Local man puts a strain on the DVLA by wearing a colander in his photo for ‘religious reasons’

Eccentric dad Ian is challenging the DVLA who have told him to remove his “religious headgear” from his driving licence photo – because it’s a colander

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Brighton man Ian Harris is a member of the Church of the Flying Spaghetti Monster whose followers are known as Pastafarians and wear pasta strainers as religious garments.

Ian, 51, is fighting for his “right” to wear the metal bowl in his licence photo, which he says is equivalent to Muslim women being pictured in hijabs. Religious exemptions also include the Sikh turban.

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He has already been turned down once, on March 13, by the government agency, but has sent off a fresh photo wearing the headgear and is making a second bid. Ian hopes to emulate fellow believer Austrian Niko Alm who won the legal write to wear the headgear in his licence photo in 2011.

Dad-of-one Ian said: “I’m fighting for the right to have my religious headgear shown on my photo.

“I don’t understand the DVLA should be able to discriminate whether my religion is valid.

“I have a spiritual connection with the Flying Spaghetti Monster, until they have brain probes how are they going to say I don’t.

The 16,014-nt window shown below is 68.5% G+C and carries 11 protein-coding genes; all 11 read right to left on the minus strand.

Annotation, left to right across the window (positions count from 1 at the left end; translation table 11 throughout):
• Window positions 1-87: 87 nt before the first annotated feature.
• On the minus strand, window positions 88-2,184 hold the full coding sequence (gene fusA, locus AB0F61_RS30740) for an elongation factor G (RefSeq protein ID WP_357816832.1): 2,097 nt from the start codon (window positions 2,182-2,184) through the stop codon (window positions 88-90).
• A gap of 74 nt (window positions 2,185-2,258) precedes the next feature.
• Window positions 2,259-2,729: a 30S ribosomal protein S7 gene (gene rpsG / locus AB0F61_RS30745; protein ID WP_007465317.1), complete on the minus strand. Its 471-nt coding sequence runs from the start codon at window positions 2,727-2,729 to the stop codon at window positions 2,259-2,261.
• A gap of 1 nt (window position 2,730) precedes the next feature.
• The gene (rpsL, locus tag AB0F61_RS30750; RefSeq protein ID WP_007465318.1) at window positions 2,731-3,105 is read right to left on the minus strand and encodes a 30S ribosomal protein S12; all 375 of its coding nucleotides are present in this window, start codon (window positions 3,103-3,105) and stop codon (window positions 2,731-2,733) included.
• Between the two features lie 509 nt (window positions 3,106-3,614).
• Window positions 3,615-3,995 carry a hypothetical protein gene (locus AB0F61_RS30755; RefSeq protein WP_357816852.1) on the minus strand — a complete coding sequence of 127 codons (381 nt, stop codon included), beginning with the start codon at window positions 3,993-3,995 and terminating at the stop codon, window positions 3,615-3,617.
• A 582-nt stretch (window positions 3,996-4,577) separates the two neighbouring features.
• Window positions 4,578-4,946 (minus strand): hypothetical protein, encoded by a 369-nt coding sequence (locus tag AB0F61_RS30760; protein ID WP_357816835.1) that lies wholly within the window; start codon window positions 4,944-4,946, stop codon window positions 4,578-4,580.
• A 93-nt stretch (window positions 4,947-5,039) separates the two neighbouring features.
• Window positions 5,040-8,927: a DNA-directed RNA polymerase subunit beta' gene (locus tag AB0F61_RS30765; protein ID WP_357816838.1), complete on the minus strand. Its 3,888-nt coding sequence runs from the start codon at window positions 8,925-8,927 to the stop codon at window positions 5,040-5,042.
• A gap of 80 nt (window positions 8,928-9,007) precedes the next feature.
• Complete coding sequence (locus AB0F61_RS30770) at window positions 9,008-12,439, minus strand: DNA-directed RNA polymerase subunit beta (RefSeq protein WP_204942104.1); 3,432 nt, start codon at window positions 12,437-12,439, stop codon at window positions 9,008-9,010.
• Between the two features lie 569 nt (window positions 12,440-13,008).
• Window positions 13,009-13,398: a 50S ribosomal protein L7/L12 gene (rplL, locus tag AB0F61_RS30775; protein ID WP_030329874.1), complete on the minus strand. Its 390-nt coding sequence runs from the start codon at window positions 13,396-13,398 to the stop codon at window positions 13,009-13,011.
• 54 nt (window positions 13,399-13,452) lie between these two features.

“Our religion is a minority but the DVLA is discriminating because it allows people who practice major religions to wear headgear in pictures.”

Ian and his four-year-old daughter Astri both follow the religion that was set up in the USA in 2005 to protest the teaching of creationism as an alternative to evolution in science classes.

A DVLA spokesman said: “The photograph must be clear and be a current likeness to allow the Police to link the driver to driving entitlement held without confusion or ambiguity.

“Headgear is generally not acceptable, but may be permissible on religious or medical grounds and any exemptions are dealt with on a case by case basis.”

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Ian, who plays the banjo in The Iron Boot Scrapers, vows to fight his corner until he runs out of appeals when he will be forced to send a photo of him without the colander.

He said: “When I get to the final appeal I will have to send a photo without a colander but that would be a bad day for religious freedom.”

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